BOISE, Idaho (AP) — Idaho candidates who don’t file campaign disclosure reports on time should face steeper penalties and the state should take a more active role in enforcing those fine, a group of state lawmakers agreed on Monday.
“If you want to be a public servant, you need to be aware of the rules and the filing date,” said state Sen. Patti Anne Lodge, a Republican from Huston and co-chair of the legislative interim panel studying the state’s campaign finance laws over the summer.
“It needs to be cut and dry,” she said.
While lawmakers on the panel discussed a long list of proposed bills for the 2019 session, a large chunk of Monday’s meeting was devoted to how harshly the state should enforce fines for late campaign finance disclosure reports.
Idaho law already allows for the state to impose a $50-a-day fine on candidates who miss the campaign finance deadline. However, the measure is rarely enforced.
According to Secretary of State Lawerence Denney, the state’s top election office has held off from implementing fines because the top priority is to get the report available to the public —preferably on time — rather than collect a fine.
Yet Denney’s system has faced scrutiny after two statewide candidates failed to file post-primary election campaign finance reports on time: Superintendent of Public Instruction Sherri Ybarra, a Republican who is running for a second term, and GOP lieutenant governor nominee Janice McGeachin.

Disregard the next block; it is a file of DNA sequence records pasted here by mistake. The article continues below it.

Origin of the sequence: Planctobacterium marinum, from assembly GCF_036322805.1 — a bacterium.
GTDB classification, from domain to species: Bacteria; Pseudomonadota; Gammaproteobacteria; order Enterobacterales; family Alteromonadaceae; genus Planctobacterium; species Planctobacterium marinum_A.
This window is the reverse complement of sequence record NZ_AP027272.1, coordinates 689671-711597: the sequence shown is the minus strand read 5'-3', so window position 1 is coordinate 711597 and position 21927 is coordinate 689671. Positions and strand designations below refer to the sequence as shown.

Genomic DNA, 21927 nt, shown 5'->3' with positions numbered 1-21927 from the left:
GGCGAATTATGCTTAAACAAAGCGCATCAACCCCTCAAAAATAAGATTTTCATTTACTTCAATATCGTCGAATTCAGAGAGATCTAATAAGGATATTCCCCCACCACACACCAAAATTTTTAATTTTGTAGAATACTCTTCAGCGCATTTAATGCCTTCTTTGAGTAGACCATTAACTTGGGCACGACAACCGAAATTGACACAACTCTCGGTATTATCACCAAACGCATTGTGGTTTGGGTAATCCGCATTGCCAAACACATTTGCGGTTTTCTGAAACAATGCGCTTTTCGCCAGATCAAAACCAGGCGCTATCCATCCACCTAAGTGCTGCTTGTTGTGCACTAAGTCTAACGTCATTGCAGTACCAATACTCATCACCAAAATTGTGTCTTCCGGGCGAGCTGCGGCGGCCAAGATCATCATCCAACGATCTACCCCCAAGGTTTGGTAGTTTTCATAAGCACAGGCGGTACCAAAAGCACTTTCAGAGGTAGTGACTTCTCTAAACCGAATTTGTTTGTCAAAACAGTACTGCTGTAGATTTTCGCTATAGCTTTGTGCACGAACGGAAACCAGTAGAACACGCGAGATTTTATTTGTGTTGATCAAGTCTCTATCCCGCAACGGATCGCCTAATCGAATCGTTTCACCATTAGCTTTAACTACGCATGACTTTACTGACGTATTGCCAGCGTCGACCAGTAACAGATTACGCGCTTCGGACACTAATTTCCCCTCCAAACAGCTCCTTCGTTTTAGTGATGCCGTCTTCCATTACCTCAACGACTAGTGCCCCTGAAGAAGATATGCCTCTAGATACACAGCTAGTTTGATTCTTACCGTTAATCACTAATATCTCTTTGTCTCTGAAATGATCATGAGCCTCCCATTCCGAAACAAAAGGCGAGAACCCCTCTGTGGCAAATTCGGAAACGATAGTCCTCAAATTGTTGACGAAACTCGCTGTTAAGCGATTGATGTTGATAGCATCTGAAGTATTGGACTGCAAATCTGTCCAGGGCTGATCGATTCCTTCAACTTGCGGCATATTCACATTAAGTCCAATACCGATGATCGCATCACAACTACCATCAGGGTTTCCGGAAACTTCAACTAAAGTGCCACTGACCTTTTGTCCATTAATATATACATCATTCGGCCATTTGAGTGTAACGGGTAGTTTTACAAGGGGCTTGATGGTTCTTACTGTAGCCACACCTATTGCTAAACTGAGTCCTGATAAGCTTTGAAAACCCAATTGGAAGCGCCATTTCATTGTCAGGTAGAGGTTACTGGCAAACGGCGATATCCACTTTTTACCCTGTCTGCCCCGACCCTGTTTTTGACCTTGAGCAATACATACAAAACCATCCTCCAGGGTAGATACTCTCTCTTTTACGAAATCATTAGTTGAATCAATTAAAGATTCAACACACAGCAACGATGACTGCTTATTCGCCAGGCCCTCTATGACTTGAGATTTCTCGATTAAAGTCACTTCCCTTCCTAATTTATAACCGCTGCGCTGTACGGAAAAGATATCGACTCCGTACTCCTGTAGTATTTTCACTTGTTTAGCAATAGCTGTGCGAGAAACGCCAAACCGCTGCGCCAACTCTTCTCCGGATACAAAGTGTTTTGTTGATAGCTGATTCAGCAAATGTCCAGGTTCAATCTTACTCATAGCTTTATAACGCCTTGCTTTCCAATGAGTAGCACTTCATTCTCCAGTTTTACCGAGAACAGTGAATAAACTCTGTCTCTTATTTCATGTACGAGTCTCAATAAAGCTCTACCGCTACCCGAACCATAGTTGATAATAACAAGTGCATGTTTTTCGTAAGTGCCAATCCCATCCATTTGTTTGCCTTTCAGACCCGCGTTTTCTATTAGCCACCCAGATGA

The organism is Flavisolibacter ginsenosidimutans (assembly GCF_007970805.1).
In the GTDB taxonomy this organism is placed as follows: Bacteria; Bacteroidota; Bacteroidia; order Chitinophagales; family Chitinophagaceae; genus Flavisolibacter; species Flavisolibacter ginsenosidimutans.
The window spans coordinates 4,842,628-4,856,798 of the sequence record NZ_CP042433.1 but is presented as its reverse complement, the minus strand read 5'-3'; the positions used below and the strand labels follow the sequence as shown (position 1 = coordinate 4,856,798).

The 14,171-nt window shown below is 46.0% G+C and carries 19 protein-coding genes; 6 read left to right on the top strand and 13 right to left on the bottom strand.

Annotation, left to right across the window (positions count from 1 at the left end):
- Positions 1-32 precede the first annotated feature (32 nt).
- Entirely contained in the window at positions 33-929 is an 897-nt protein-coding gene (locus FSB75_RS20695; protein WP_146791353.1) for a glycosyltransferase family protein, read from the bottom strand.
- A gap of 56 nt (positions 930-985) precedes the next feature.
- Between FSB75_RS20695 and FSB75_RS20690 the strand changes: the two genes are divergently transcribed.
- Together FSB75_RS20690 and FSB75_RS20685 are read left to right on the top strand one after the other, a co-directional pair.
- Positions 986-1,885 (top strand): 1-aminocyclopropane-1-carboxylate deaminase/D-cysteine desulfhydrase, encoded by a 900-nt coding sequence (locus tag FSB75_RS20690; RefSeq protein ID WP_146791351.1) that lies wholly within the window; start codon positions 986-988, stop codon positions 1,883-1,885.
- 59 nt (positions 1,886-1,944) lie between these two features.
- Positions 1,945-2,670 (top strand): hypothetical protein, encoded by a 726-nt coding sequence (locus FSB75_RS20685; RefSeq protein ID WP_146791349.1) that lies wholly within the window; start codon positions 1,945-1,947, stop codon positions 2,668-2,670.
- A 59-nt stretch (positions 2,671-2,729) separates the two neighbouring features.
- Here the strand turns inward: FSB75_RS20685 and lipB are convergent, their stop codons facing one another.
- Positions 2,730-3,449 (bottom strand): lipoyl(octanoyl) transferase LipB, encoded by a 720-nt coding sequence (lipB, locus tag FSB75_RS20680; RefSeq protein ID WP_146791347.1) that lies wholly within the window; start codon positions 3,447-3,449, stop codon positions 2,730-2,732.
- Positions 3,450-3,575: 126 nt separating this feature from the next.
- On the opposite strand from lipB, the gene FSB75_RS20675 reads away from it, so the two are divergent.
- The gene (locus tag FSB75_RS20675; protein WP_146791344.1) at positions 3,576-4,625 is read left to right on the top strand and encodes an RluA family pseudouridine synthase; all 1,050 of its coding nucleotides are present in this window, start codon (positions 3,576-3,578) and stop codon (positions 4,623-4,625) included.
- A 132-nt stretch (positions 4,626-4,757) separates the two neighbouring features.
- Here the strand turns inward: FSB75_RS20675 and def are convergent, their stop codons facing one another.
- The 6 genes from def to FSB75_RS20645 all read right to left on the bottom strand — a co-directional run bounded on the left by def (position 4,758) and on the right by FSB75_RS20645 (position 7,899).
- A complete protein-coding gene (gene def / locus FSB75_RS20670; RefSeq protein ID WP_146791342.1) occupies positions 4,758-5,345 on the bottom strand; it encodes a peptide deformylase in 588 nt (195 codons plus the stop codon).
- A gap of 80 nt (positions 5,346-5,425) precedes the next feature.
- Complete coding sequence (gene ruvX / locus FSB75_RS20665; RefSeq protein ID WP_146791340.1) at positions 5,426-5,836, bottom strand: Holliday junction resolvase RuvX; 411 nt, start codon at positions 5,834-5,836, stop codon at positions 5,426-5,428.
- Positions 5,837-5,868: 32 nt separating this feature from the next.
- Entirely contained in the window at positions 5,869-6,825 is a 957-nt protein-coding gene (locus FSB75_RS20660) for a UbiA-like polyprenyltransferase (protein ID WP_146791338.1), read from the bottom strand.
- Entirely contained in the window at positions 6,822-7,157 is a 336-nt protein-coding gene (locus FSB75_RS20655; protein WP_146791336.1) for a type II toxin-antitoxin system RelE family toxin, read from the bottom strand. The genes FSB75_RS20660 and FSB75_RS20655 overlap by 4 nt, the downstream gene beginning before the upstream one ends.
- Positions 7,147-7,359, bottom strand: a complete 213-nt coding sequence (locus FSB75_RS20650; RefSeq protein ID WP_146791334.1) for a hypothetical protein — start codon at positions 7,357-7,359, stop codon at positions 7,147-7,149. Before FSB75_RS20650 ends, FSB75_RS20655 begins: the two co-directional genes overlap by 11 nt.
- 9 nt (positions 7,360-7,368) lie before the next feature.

Neither Ybarra nor McGeachin were hit with a fine but instead received warnings from Denney’s office. The two eventually posted the reports, which included key information on last-minute campaign spending and donations, after Denney’s office contacted their campaigns.
Meanwhile, Denney’s office has implemented just two fines so far this year. The first was against Democratic legislative candidate Alanna Brooks, who was fined $400 for failing to file any report during the primary campaign despite multiple attempts by the state to reach her. The second was a $50 fine against the Idaho Democratic Latino Caucus.
Denney says the new legislative proposal signed off by the panel on Monday would change the law to say fines “shall” be imposed by his office rather than making it optional.
The proposal also tweaks the fine amount. Candidates who fail to turn a disclosure report on time would face a $50-a-day fine for the first five days, but then the fine would jump to $250-a-day for anything after that.
“The whole idea is that disclosure is done in a timely manner, what we want is everyone to file on time,” said state Rep. Fred Wood, a Republican from Burley and also co-chair of the committee.
Even though the committee agreed to back the proposal, there’s no guarantee the Republican-dominant Legislature will also welcome the reform during the upcoming legislative session. Idaho lawmakers have previously resisted major changes to the state’s campaign sunshine laws despite receiving criticism from advocates urging more transparency in the state’s campaign process. For example, the committee failed to pass any of the proposals drafted last summer during the 2018 session.
Lawmakers will gather in Boise in January.